Depending on your outlook and where your digital assets are currently stored, crypto lending is either the best thing since bitcoin or money for old rope.
To its proponents, the rapidly-growing sector presents one of the most exciting and practical use cases for cryptocurrencies, as evidenced by its triple-digit annual growth.
To its detractors, crypto lending is merely rebuilding traditional finance on a blockchain.
The truth, as is so often the case, lies somewhere in between: crypto lending is both refreshingly new and comfortingly familiar.
On the one hand, the sector can be seen as a continuation of the sort of lending opportunities that were once taken for granted by savers the world over.
High single or even double-digit percentage returns could be enjoyed by savers who pledged their spare fiat to the custody of their bank.
Years of central bank erosion of interest rates, however, have reduced those returns to nothing and even to negative rates for many savers, who are now penalized for an activity that was once rewarded.
When viewed within this paradigm, crypto lending has emerged as a solution to a growing problem: if the banks won’t provide incentives to lend, their crypto counterparts will – and there have been no shortage of lenders and borrowers willing to accept their offer.
The giddying rate of innovation within the sector, though, suggests there’s more at play than merely a digital reimagining of traditional finance.
As a close examination shows, crypto lending protocols are powering products that simply wouldn’t have been possible in the financial world of old.
On the Never-Ending Evolution of Crypto Lending
Just as “number go up” has been the greatest incentive for most people to get into Bitcoin, the high APR offered by crypto lenders has been the primary reason why the sector has recorded such rapid growth.
Around three quarters of the $1 billion of assets locked in decentralized finance are lending related, while centralized crypto lending takes that figure past the $5 billion mark.
Lending comparison portals such as LoanScan provide at-a-glance comparisons of the leading lending rates, and they make for attractive reading for cryptocurrency holders with assets to park for the long term.
Cred, for example, which has just sealed a partnership with the Litecoin Foundation, adding LTC to its family of assets, offers 10% returns to lenders of LTC, BTC, BCH, and the other cryptos it supports.
It’s the sort of APR that mom and pop with their lifelong family bank account can only dream of.
The Cred-Litecoin partnership indicates another possible avenue for crypto lending to follow, one in which decentralized organizations and crypto communities supply their own lending options to members, underwritten by a trusted lending provider.
— Cred (@ihaveCred) February 10, 2020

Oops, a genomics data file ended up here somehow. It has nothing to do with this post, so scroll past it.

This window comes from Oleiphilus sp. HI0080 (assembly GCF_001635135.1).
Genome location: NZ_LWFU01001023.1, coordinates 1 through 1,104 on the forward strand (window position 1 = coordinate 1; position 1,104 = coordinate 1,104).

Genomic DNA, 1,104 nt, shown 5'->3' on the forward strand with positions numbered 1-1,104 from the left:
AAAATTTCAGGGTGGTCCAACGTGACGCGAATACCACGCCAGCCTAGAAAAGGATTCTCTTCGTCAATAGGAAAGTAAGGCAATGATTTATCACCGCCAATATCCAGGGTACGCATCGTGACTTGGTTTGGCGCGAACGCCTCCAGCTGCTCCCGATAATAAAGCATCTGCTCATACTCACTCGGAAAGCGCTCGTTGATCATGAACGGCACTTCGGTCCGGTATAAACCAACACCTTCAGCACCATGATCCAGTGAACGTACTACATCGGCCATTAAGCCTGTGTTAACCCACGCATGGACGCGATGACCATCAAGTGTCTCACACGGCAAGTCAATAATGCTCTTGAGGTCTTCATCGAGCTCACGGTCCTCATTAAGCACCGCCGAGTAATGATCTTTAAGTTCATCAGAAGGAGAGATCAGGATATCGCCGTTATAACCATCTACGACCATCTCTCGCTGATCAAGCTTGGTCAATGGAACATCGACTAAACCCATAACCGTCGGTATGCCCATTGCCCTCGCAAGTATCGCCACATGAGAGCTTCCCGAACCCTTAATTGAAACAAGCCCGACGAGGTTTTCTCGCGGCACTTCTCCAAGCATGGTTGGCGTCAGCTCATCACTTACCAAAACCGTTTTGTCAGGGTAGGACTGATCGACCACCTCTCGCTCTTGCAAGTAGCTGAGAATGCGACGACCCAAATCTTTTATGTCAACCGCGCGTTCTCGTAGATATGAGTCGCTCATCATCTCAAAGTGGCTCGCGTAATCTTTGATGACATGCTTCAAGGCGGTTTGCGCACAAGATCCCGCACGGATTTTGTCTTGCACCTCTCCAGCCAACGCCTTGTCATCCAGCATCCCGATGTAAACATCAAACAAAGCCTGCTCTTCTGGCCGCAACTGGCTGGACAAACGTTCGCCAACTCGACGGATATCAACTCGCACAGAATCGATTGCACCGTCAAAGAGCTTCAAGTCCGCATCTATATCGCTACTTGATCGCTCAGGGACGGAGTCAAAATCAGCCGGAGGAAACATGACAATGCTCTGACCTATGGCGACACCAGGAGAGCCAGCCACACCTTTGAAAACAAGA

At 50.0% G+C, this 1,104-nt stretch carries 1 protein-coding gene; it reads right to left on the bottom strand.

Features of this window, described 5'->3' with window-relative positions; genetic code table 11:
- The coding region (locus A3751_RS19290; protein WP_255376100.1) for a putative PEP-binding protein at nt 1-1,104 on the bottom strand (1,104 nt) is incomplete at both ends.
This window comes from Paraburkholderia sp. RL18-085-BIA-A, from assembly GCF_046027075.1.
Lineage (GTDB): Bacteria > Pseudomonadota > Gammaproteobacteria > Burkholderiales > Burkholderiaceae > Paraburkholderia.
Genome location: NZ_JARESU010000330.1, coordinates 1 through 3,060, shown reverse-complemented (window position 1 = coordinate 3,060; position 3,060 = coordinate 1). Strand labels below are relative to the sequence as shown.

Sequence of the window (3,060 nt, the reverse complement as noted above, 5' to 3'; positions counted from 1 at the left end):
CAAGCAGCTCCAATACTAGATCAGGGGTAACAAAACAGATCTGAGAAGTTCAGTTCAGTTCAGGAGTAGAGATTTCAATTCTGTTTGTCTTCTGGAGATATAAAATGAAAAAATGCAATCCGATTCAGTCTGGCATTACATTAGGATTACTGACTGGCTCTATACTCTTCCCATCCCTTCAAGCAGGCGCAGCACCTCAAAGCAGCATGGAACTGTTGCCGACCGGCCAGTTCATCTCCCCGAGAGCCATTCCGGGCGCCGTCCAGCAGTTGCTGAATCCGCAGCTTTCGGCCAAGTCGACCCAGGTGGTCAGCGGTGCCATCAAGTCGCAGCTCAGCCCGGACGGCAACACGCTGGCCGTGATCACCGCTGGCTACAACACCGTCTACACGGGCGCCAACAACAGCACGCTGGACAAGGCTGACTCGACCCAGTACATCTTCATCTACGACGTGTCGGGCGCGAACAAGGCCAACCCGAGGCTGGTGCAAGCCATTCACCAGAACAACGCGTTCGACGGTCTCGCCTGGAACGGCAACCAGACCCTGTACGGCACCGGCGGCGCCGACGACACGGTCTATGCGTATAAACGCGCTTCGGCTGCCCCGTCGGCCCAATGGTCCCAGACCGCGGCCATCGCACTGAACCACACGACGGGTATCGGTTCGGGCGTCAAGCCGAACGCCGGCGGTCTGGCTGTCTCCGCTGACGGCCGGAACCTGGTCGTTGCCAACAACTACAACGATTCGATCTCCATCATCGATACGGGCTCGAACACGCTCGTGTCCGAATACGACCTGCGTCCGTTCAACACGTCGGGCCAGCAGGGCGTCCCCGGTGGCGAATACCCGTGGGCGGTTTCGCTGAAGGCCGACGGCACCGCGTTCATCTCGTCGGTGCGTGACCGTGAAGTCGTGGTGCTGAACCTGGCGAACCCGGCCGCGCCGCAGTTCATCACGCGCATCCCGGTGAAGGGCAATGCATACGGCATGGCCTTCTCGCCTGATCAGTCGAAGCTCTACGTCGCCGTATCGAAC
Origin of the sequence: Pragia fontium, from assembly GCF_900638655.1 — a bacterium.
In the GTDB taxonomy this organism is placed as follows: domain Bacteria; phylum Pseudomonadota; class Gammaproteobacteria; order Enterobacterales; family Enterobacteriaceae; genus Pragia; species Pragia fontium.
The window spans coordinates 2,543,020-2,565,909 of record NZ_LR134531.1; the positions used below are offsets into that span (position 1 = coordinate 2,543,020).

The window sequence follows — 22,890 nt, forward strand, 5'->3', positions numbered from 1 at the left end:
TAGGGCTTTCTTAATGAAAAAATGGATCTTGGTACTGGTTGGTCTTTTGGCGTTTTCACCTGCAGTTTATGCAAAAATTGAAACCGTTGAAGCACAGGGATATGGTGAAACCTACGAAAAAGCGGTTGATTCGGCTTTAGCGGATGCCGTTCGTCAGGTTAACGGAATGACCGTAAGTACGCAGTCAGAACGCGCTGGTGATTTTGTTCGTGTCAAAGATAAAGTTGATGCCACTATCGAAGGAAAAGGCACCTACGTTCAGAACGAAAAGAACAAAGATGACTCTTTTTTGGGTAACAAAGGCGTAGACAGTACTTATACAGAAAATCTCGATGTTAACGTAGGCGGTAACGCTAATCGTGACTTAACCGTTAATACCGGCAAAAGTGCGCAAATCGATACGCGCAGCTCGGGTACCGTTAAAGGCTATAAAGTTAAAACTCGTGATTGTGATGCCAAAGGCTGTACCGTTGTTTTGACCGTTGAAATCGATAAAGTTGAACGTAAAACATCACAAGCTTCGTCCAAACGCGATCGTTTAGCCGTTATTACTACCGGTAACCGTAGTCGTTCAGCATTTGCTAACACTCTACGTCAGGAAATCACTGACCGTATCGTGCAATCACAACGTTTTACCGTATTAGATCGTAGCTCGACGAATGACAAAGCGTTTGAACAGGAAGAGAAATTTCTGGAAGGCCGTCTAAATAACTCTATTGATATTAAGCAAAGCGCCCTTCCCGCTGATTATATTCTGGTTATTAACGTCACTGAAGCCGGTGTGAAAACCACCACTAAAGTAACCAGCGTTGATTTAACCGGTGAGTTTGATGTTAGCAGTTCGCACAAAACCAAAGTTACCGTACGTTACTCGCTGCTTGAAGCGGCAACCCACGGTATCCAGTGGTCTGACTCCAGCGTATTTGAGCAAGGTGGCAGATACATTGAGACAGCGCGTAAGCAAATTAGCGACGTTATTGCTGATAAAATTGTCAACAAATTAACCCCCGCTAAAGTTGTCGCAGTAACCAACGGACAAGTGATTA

In this case, LTC holders can commit to a six-month term and receive monthly interest payments, with the option to roll over pledged assets for additional periods.
It would be fair to say that crypto lenders are in it for the interest rather than the prospect of banking the unbanked and supplying open finance to the hard-to-bank.
Their reasons for entering the arena are immaterial, however; all that matters is that they are here and providing the liquidity that’s turned crypto lending into one of the most exciting frontiers for crypto innovation.
Dialing Down the Collateral Requirements
With centralized lending platforms, lenders can lock up their crypto in exchange for a fiat (cash) loan, or have it supplied to borrowers for a fixed rate.
With decentralized lending protocols, the latter provision also holds true, but there are additional caveats. Instead of a centralized authority to prevent borrowers defaulting on crypto loans, automated smart contracts ensure that the value of assets on hand to cover the loan (say, BTC used to obtain SAI) is sufficient.
Should the value of collateral fall below a certain threshold, such as in the event of BTC dropping in value, the loan will be automatically called in, and the pledged asset liquidated to repay the outstanding balance.
Allowing for the variance in crypto asset prices has resulted in defi lending requiring heavy over-collateralization of as much as 2x the value of the loan.
This seemingly intractable problem has, like so many crypto lending challenges, been met head on, with defi developers coming up with creative ways to safely reduce the heavy burden of collateralization.
This can be seen in the emergence of new products such as Maple, which is experimenting with credit scores, social media activity, and address transaction histories as a means of provisioning under-collateralized loans.
Elsewhere, products such as no-loss savings game PoolTogether are showing the ways in which lending can be gamified to spur greater P2P lending.
These are the sort of innovations that would be inconceivable in the risk-averse world of traditional finance.
It remains to be seen whether the experimentation that is flourishing within the crypto lending space bleeds through into other spheres, including fiat-based fintech.
What’s beyond doubt, however, is that the crypto lending genie is now out the bottle. It is an idea whose time has come, and with $5 billion already in the pot, there can be no going back.
Centralized and decentralized lenders will jostle for market share, and there will be failures along the way. Only a fool would predict the demise of crypto lending at this stage, though.
The market has come a long way in a little over two years – and the best is yet to come.
Disclaimer: This is a contributed article and should not be taken as investment advice